Wangechi Mutu, with text by Adrienne Edwards, Courtney J. Martin, Kellie Jones, and Chika Okeke-Agulu. Publisher: Phaidon, 2023.
Wangechi Mutu’s remarkable body of work touches on such issues as sexuality, ecology, politics, and the rhythms and chaos that govern the world. Her paintings, sculptures, and collages, often enriched with culturally-charged materials including tea, synthetic hair, Kenyan soil, feathers, and sand, interweave fact with fiction, generating a unique form of myth-making that sets her apart from classical history or popular culture. This is the first book to document the evolution and explore the impact of the celebrated and influential Kenyan-American artist.
Mary Mattingly: What Happens After, with contributions by N. Bell, S. Cox and J. Decker. Publisher: Anchorage Museum and Hirmer, 2023.
Life on Earth depends upon clean air and water, biodiversity, and a stable climate. These commons—the ecosystems and processes that regulate global stability—are the foundation of human life, economy and society. As a visual artist, Mary Mattingly is a messenger for ways how we can value these commons. This makes her work highly topical and important. The comprehensive publication features an extensive overview of her instalments and performances. The book includes the Swale, an edible landscape on a barge in New York City.
Radical Woman: Gwen John and Rodin, by Maggie Humm. Publisher: Edward Everett Root, 2023.
This work of historical romance literary fiction is told in the first-person present tense. It explores Gwen’s journey from a naïve young woman to a self-confident and celebrated artist. Both Rodin and Gwen John were radical artists who challenged the conventions of art and respectability in the early years of the twentieth century. Here Gwen steps out from the shadows cast first by her brother Augustus John the painter, and then by Rodin, to play her part in the furthering the cause of female artists to be treated as equals by their male counterparts. The novel is largely set in London and Paris between 1897 and 1917, and focuses on pivotal moments which transform the artist’s life.
Women Artists in the Reign of Catherine the Great, by Rosalind P. Blakesley. Publisher: Lund Humphries, 2023.
In this pioneering book, Rosalind Blakesley reveals the remarkable role women artists played in Catherine the Great’s pursuit of her cultural ambitions. The history paintings that she purchased from Angelica Kauffman brought the Swiss artist to the attention of keen new patrons, while Elisabeth Louise Vigée Le Brun found in Russia safe refuge from the horrors of revolutionary France. The young sculptor Marie-Anne Collot made the arduous journey from Paris to St. Petersburg and enthralled Russian society with her portrait busts, while Grand Duchess Maria Fedorovna, wife of Catherine’s troubled son Paul, sculpted cameos which the empress sent to distinguished correspondents abroad. With stories of extraordinary artistic endeavour intertwined with the intrigue of Catherine’s personal life, this book uncovers the impact of these and other artists at one of Europe’s most elaborate courts.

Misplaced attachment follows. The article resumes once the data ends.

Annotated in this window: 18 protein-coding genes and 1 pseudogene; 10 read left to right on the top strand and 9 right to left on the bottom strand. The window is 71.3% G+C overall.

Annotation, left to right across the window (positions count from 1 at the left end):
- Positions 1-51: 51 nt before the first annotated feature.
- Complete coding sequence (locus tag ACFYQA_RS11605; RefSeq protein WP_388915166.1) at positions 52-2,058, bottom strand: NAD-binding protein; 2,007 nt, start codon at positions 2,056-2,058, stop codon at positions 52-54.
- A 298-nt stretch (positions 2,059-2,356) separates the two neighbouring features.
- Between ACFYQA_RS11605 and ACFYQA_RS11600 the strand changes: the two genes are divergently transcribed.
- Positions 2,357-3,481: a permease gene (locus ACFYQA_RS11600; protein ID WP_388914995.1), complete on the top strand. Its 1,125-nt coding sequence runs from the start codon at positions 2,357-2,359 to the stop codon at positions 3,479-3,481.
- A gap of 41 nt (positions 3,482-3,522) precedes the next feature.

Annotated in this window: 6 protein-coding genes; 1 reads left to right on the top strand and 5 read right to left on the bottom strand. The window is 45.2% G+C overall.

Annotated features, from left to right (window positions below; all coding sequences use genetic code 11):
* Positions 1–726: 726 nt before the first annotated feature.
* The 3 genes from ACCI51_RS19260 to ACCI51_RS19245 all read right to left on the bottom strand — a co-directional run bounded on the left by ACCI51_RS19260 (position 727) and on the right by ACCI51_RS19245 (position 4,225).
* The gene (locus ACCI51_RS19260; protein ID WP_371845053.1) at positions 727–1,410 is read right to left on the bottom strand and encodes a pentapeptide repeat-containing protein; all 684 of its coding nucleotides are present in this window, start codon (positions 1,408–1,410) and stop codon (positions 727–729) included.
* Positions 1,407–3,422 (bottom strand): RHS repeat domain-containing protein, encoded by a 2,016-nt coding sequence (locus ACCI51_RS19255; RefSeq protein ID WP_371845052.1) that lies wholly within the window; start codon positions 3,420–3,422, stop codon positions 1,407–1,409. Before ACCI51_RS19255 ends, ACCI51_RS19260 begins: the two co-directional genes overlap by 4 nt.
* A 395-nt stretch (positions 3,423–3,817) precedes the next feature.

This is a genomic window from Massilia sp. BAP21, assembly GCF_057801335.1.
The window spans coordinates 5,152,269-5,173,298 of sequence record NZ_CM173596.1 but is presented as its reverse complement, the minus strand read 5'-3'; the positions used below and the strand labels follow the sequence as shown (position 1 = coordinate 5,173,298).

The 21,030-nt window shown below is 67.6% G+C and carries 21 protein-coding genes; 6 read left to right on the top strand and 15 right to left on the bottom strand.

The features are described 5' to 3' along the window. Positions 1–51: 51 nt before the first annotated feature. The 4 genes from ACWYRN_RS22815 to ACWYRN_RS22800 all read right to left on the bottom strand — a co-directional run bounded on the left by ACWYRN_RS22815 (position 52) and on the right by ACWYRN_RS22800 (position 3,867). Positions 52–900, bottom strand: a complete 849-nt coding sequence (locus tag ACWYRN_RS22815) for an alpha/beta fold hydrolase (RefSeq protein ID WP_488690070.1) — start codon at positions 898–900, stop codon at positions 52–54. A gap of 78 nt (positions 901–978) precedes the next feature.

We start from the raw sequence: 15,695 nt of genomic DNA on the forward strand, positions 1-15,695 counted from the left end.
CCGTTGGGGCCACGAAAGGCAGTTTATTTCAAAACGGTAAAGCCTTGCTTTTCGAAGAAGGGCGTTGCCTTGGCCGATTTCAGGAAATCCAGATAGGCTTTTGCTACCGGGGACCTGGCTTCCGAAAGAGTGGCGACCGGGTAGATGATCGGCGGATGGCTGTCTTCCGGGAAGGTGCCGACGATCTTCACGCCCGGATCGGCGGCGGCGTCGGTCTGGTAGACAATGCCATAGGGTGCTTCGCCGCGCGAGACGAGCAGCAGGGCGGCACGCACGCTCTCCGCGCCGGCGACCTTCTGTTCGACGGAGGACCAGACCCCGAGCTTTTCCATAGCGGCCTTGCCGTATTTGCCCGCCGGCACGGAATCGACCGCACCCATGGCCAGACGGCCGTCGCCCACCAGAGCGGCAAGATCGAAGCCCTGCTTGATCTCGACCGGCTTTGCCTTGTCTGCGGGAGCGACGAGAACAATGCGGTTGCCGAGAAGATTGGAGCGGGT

The Other Side: A Journey into Women, Art and the Spirit World, by Jennifer Higgie. Publisher: Weidenfeld & Nicolson, 2023.
The Other Side explores the lives and work of a group of extraordinary women, from the twelfth-century mystic, composer and artist Hildegard of Bingen to the British surrealist and occultist Ithell Colquhoun. While the individual work of these artists is unique, the women loosely shared the same goal: to communicate with, and learn from, other dimensions. Weaving in and out of these myriad lives, sharing her own memories of otherworldly experiences, Jennifer Higgie discusses the solace of ritual, the gender exclusions of art history, the contemporary relevance of myth, the boom in alternative ways of understanding the world, and the impact of spiritualism on feminism and contemporary art.
Sculpting a Life: Chana Orloff between Paris and Tel Aviv, by Paula J. Birnbaum. Publisher: Brandeis University Press, 2023.
A major figure in the School of Paris, Chana Orloff (1888–1968) contributed to the canon of modern art alongside Picasso, Modigliani and Chagall. In Sculpting a Life, Paula Birnbaum presents the first book-length biography of the artist. This book brings new perspectives and understandings to Orloff’s multiple identities as a cosmopolitan émigré, woman, and Jew, and is a much-needed intervention into the narrative of modern art.
Women in Design, by Anne Massey. Publisher: Thames & Hudson, 2023.
Women in Design offers a comprehensive introduction to women’s legacies in the fields of architecture, craft, fashion, furniture, interior, product, textile and graphic design, and a vital corrective to male-centric histories of design. Leading design writer and historian Anne Massey considers the struggle for design education and employment, the early prevalence of women “behind the scenes,” the rise of women-led fields such as interior design and the design activism of the late twentieth century, drawing together the work of women designers from May Morris to Elsa Schiaparelli, Anni Albers to Zaha Hadid. With over 150 images, Women in Design is an important, accessible contribution to the history of design over the last century.